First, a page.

Last week, I was involved in a customer service duel. This time, however, the roles were reversed. Instead of making a complaint I was taking a complaint–and dealing with a massive misunderstanding over whose responsibility a particular job was.
I work for an airport, and one of our contract vendors complained about an issue with their store. Long story short, the maintenance guy was convinced that it was not our issue and simply didn’t go–while the customer (rightfully so) tried to talk him into showing up.
This is where I come in. I got a call on an otherwise calm day and looked into a Pandora’s Box of issues. Having to call every and any contact I could to get that issue fixed was a great way to kill an hour and taught me a valuable lesson about people.
People like to know what is going on around them. At a minimum, we like to have a sense of control–even if that control is never really in our hands.
When you’re talking about waiting, that control is obtained through information.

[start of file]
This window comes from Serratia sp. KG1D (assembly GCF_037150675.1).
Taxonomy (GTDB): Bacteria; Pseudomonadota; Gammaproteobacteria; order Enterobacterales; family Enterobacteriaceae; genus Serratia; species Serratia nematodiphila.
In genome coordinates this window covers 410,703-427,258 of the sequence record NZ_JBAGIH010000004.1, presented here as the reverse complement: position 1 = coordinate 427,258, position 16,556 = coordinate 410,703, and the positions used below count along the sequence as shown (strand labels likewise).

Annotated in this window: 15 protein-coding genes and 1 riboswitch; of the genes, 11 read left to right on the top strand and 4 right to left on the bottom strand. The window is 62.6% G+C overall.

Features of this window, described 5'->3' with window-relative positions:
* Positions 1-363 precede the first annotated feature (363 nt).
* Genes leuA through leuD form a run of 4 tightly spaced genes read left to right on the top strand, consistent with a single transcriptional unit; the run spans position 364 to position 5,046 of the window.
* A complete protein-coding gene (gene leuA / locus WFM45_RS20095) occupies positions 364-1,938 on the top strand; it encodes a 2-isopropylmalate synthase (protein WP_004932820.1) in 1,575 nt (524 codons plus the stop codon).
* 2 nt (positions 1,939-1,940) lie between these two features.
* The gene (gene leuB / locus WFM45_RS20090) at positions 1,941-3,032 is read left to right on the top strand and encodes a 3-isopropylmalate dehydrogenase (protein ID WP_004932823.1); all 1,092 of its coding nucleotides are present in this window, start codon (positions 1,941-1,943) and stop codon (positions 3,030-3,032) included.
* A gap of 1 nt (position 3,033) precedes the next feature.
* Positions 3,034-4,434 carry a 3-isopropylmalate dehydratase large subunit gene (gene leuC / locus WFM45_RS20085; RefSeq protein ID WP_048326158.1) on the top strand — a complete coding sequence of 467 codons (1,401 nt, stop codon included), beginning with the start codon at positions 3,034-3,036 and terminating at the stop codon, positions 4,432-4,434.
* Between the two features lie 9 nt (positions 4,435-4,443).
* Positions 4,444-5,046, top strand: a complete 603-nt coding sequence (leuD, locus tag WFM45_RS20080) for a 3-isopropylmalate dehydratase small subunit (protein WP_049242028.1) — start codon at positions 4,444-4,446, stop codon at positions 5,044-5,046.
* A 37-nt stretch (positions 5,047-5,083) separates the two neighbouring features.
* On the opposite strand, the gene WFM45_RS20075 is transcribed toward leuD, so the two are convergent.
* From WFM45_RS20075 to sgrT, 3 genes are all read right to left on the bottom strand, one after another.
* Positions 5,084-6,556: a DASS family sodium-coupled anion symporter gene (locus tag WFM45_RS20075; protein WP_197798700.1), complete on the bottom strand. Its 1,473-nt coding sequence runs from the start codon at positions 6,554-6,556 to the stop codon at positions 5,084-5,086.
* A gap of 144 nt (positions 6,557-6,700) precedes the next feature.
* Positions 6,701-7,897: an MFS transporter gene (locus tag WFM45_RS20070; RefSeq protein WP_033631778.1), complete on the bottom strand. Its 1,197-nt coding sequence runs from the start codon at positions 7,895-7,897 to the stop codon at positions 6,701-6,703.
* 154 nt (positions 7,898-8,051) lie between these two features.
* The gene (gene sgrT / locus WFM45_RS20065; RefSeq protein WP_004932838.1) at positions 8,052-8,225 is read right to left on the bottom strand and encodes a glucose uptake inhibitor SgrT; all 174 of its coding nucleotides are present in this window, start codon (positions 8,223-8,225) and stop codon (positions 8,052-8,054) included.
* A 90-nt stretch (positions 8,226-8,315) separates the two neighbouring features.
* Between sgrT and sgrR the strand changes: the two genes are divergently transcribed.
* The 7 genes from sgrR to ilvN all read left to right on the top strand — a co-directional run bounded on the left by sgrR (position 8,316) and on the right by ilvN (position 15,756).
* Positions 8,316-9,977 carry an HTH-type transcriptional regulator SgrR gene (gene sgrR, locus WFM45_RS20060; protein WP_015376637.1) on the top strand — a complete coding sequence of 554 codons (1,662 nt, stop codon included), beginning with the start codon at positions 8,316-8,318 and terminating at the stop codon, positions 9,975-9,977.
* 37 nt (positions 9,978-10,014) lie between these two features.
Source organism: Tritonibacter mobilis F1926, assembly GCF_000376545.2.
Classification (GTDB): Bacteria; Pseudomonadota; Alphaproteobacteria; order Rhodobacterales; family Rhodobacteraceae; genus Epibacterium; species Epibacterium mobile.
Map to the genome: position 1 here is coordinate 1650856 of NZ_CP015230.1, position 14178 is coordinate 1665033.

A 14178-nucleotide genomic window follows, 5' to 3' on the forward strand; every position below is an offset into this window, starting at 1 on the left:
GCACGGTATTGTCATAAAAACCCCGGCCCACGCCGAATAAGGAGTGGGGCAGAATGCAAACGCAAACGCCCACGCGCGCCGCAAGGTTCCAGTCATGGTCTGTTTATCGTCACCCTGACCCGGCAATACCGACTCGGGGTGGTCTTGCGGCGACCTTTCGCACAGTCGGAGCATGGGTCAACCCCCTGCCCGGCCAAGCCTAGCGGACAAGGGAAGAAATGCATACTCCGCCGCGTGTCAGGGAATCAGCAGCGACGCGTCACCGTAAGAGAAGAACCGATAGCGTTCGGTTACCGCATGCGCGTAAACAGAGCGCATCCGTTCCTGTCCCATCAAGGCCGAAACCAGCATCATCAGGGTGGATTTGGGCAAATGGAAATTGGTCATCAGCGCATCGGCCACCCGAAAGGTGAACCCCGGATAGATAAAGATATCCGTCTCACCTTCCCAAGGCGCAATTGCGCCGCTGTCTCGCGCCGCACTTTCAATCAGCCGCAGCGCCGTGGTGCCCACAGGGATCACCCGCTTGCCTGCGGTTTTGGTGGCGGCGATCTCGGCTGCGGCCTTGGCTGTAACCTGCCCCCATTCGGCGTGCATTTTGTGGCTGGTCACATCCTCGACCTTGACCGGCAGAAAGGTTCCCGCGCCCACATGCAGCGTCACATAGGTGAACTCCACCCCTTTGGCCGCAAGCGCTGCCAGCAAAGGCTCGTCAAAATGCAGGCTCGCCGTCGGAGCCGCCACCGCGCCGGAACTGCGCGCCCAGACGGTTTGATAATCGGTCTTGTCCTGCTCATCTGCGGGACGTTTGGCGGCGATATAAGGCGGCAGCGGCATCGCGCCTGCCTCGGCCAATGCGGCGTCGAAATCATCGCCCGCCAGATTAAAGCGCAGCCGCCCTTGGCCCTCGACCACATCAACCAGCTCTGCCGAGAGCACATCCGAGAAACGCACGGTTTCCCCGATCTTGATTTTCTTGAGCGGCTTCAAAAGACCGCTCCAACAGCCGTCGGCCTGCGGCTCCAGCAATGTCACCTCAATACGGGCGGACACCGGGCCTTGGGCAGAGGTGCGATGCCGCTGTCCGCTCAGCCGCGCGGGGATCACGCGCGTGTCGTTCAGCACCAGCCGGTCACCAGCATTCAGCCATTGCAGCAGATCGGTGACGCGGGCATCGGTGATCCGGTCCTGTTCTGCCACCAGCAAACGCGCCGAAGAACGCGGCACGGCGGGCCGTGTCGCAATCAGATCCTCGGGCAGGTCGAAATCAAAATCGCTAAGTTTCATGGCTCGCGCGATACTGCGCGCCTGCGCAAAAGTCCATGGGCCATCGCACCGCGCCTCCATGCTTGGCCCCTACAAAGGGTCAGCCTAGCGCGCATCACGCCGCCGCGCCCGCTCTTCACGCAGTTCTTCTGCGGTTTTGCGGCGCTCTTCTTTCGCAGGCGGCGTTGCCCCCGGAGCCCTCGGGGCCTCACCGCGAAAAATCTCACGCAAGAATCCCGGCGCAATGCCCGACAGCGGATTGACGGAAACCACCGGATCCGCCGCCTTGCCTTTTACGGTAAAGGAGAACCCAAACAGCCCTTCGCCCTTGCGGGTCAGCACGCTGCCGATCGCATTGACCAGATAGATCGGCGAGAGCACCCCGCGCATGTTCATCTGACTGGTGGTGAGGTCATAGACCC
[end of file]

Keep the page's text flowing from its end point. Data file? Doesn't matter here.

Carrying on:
The Pizza Connection
Domino’s Pizza’s progress bars do wonders for the psyche of its customers. The pizza won’t get made any faster or any slower. The only difference is that you can see the phase your pie is in. It’s a tiny touch, sure, but one that can have a great impact on keeping people happy.
People like information. At least, as Dr. Brad Myers of the University of Toronto want us to believe in his paper:
The importance of percent-done progress indicators for computer-human interfaces as well as what Lightspeed Research wants us to know.
What does that mean for us?
Regardless of what age you are, where you work, where you go to school, or what you do for a living, you are going to have to work on a team project at some point in your career. Thinking back to past team projects, the top complaints I heard were:
- Not pulling their weight
- Waiting until the last minute
- Incorrect work
- Lack of communication
Number 4 especially is important here. While number ones can just go
f_ck themselves reevaluate their priorities, numbers 2-3 can be fixed by focusing on number 4.
All if means is that, as teammates, we have to let people know where we are: what we’ve done, what snags we’ve hit, what we have left to do and whether or not we need help. The end result is that the entire team can finish its project quicker–and more peacefully than they otherwise would be able to.
So keeping people in the loop: beyond good advice for a roller coaster designer, this is also prime advice for life.